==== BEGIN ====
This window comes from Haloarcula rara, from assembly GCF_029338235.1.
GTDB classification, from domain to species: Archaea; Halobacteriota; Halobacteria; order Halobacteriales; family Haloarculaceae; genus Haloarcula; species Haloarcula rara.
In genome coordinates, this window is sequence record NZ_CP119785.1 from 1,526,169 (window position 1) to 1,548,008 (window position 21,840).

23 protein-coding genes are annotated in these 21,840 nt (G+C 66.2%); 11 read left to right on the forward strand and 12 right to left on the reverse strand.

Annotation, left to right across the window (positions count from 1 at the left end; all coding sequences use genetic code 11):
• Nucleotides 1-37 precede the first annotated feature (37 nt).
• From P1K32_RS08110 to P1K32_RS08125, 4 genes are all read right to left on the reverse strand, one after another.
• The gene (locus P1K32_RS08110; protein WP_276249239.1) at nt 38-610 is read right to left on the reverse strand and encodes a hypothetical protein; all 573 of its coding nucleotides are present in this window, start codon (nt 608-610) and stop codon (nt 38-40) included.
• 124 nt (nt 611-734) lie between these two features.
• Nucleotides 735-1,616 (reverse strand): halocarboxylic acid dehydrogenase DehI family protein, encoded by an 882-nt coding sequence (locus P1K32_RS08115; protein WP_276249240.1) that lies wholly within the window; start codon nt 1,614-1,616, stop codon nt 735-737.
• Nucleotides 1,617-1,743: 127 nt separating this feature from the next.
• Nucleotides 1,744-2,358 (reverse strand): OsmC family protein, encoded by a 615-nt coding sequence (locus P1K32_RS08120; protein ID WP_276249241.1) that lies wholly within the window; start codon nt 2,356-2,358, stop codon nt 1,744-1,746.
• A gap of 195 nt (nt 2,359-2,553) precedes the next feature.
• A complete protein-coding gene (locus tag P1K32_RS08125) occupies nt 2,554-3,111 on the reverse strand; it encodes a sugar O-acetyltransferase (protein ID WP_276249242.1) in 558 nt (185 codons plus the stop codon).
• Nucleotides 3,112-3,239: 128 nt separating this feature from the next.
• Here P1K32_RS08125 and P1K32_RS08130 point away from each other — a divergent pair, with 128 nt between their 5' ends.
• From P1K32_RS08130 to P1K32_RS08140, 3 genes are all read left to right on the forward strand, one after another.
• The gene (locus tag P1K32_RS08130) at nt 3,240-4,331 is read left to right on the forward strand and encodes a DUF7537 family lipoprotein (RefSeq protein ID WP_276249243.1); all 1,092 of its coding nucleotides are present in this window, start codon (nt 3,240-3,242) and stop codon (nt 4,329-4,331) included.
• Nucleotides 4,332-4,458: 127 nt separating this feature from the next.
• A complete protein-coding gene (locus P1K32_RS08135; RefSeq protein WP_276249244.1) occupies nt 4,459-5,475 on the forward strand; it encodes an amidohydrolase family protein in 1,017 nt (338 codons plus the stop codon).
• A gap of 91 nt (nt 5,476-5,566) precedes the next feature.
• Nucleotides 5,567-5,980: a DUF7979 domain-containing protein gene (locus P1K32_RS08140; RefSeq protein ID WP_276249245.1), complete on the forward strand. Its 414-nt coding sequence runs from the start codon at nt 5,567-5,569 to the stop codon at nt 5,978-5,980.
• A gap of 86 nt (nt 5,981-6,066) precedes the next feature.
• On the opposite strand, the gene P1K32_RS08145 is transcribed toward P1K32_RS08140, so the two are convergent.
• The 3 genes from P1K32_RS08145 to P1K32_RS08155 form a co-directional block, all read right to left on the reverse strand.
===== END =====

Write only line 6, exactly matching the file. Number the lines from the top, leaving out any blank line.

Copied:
• Nucleotides 1-37 precede the first annotated feature (37 nt).